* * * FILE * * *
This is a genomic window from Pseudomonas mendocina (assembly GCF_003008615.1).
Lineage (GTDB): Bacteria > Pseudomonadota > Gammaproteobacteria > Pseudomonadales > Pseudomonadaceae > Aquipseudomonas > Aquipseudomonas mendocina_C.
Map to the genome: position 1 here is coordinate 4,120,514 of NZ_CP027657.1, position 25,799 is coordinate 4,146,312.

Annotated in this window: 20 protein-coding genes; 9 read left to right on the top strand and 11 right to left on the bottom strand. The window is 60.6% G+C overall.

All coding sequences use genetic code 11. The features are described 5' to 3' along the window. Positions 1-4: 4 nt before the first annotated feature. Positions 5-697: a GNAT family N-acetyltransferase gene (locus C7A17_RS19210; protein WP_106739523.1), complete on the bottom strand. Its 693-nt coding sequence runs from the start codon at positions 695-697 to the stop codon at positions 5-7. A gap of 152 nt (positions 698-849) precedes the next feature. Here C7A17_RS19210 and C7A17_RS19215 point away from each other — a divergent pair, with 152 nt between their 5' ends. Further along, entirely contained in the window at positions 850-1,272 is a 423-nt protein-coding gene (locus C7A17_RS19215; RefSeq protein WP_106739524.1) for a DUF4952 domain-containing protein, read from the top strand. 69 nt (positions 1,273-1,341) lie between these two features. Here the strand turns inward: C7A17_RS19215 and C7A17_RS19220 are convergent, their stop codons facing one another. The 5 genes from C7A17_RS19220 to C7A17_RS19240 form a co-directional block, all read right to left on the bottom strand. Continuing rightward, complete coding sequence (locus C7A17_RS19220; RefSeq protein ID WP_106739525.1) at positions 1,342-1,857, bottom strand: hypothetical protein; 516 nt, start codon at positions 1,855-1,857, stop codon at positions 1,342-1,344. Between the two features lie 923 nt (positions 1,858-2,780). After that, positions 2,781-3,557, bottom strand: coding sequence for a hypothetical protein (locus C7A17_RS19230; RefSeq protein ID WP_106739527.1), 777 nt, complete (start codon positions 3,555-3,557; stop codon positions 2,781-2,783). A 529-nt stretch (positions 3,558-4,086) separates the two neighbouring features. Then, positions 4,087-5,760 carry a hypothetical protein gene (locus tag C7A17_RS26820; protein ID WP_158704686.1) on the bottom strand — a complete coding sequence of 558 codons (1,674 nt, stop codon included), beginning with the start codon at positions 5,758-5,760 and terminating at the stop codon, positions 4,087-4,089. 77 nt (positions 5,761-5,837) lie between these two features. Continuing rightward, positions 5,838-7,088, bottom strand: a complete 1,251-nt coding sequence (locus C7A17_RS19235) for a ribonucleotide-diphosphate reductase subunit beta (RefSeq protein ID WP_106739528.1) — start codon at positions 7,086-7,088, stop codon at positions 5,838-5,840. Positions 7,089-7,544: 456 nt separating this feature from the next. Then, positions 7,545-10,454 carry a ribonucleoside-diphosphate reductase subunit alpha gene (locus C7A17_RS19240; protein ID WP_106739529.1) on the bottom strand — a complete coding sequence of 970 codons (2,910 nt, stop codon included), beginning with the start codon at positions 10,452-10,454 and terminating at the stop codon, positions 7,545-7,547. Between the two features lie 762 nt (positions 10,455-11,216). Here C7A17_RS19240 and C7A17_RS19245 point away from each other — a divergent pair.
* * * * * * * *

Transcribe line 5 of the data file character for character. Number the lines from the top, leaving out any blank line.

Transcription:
All coding sequences use genetic code 11. The features are described 5' to 3' along the window. Positions 1-4: 4 nt before the first annotated feature. Positions 5-697: a GNAT family N-acetyltransferase gene (locus C7A17_RS19210; protein WP_106739523.1), complete on the bottom strand. Its 693-nt coding sequence runs from the start codon at positions 695-697 to the stop codon at positions 5-7. A gap of 152 nt (positions 698-849) precedes the next feature. Here C7A17_RS19210 and C7A17_RS19215 point away from each other — a divergent pair, with 152 nt between their 5' ends. Further along, entirely contained in the window at positions 850-1,272 is a 423-nt protein-coding gene (locus C7A17_RS19215; RefSeq protein WP_106739524.1) for a DUF4952 domain-containing protein, read from the top strand. 69 nt (positions 1,273-1,341) lie between these two features. Here the strand turns inward: C7A17_RS19215 and C7A17_RS19220 are convergent, their stop codons facing one another. The 5 genes from C7A17_RS19220 to C7A17_RS19240 form a co-directional block, all read right to left on the bottom strand. Continuing rightward, complete coding sequence (locus C7A17_RS19220; RefSeq protein ID WP_106739525.1) at positions 1,342-1,857, bottom strand: hypothetical protein; 516 nt, start codon at positions 1,855-1,857, stop codon at positions 1,342-1,344. Between the two features lie 923 nt (positions 1,858-2,780). After that, positions 2,781-3,557, bottom strand: coding sequence for a hypothetical protein (locus C7A17_RS19230; RefSeq protein ID WP_106739527.1), 777 nt, complete (start codon positions 3,555-3,557; stop codon positions 2,781-2,783). A 529-nt stretch (positions 3,558-4,086) separates the two neighbouring features. Then, positions 4,087-5,760 carry a hypothetical protein gene (locus tag C7A17_RS26820; protein ID WP_158704686.1) on the bottom strand — a complete coding sequence of 558 codons (1,674 nt, stop codon included), beginning with the start codon at positions 5,758-5,760 and terminating at the stop codon, positions 4,087-4,089. 77 nt (positions 5,761-5,837) lie between these two features. Continuing rightward, positions 5,838-7,088, bottom strand: a complete 1,251-nt coding sequence (locus C7A17_RS19235) for a ribonucleotide-diphosphate reductase subunit beta (RefSeq protein ID WP_106739528.1) — start codon at positions 7,086-7,088, stop codon at positions 5,838-5,840. Positions 7,089-7,544: 456 nt separating this feature from the next. Then, positions 7,545-10,454 carry a ribonucleoside-diphosphate reductase subunit alpha gene (locus C7A17_RS19240; protein ID WP_106739529.1) on the bottom strand — a complete coding sequence of 970 codons (2,910 nt, stop codon included), beginning with the start codon at positions 10,452-10,454 and terminating at the stop codon, positions 7,545-7,547. Between the two features lie 762 nt (positions 10,455-11,216). Here C7A17_RS19240 and C7A17_RS19245 point away from each other — a divergent pair.